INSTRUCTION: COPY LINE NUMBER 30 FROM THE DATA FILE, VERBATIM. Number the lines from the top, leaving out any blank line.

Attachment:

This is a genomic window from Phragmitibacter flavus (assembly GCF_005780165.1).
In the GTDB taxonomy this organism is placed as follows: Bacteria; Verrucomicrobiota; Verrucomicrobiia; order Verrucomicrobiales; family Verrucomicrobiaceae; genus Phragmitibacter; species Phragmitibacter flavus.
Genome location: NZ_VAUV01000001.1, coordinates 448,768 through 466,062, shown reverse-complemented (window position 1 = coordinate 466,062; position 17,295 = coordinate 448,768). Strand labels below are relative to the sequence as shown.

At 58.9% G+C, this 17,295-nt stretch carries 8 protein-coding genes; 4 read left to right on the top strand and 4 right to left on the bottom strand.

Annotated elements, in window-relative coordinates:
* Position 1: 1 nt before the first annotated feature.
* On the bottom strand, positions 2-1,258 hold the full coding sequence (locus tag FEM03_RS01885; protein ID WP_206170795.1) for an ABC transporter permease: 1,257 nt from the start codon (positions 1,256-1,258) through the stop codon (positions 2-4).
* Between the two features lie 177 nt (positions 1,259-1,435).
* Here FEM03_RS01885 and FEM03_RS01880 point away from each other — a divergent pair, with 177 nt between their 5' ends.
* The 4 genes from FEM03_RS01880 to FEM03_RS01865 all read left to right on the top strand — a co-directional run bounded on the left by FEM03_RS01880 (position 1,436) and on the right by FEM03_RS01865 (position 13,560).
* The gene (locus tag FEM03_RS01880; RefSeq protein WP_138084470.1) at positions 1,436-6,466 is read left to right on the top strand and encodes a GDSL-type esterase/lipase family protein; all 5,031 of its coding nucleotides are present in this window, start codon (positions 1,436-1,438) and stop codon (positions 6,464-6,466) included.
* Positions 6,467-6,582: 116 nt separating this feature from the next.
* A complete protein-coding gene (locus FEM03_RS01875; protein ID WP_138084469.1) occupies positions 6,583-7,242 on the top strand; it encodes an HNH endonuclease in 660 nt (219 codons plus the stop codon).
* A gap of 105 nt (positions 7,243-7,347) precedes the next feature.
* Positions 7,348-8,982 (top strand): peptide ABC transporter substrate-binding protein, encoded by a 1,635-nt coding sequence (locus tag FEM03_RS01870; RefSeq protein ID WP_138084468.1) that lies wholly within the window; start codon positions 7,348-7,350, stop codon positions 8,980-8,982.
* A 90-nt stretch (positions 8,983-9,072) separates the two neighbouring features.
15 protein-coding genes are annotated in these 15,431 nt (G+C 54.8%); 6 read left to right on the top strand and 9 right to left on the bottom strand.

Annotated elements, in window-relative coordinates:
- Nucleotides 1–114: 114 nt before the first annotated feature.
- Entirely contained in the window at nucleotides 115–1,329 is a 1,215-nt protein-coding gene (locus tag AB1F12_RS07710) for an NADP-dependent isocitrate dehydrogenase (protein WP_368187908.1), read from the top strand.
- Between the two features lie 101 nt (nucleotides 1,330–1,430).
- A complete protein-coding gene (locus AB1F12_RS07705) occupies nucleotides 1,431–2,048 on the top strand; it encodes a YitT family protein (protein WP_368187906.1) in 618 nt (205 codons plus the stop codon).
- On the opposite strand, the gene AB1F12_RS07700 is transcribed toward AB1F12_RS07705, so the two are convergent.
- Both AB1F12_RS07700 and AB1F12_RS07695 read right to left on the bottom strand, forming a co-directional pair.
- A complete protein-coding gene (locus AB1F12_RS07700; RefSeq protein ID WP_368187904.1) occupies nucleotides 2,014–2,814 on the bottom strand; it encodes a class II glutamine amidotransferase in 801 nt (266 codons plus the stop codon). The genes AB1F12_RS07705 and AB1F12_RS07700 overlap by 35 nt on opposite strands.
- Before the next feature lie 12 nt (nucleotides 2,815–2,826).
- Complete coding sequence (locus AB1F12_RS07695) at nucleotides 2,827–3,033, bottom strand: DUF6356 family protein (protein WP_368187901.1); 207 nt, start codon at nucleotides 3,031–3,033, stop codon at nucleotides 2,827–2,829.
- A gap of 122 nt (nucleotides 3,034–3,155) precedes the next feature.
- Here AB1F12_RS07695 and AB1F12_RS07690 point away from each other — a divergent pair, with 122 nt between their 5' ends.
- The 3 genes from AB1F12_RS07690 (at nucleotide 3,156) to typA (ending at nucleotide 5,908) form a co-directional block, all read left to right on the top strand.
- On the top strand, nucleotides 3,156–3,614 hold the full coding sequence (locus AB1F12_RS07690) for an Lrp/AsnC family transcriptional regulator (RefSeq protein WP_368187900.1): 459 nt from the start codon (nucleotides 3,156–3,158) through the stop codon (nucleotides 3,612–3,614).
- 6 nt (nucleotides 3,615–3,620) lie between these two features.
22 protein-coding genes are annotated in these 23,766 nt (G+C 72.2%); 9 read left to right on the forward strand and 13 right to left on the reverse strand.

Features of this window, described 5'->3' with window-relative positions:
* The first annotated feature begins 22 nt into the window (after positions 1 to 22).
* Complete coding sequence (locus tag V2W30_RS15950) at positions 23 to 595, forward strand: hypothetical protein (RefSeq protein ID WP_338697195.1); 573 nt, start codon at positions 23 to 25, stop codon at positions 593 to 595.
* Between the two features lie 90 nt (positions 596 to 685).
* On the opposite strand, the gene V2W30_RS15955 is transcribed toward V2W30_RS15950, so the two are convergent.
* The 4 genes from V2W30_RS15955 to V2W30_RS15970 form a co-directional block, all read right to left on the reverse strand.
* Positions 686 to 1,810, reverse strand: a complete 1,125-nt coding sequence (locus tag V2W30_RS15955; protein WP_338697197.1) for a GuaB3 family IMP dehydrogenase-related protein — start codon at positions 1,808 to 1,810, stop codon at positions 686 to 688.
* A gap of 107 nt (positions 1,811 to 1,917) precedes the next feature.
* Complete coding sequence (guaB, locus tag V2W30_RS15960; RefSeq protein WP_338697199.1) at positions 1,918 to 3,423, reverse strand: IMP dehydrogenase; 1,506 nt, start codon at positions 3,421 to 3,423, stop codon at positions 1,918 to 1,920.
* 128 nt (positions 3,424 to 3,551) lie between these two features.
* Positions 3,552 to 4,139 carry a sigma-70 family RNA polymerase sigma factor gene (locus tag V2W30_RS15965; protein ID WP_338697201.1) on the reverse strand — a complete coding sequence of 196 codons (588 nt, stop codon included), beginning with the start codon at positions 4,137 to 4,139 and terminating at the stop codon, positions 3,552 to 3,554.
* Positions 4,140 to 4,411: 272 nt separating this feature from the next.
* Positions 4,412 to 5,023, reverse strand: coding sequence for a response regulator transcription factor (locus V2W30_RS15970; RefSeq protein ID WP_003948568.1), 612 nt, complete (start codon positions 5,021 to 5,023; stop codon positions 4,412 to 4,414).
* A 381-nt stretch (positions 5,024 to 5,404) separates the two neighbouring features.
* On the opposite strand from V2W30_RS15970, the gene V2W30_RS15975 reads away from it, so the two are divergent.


- The 3 genes from AB1F12_RS07690 (at nucleotide 3,156) to typA (ending at nucleotide 5,908) form a co-directional block, all read left to right on the top strand.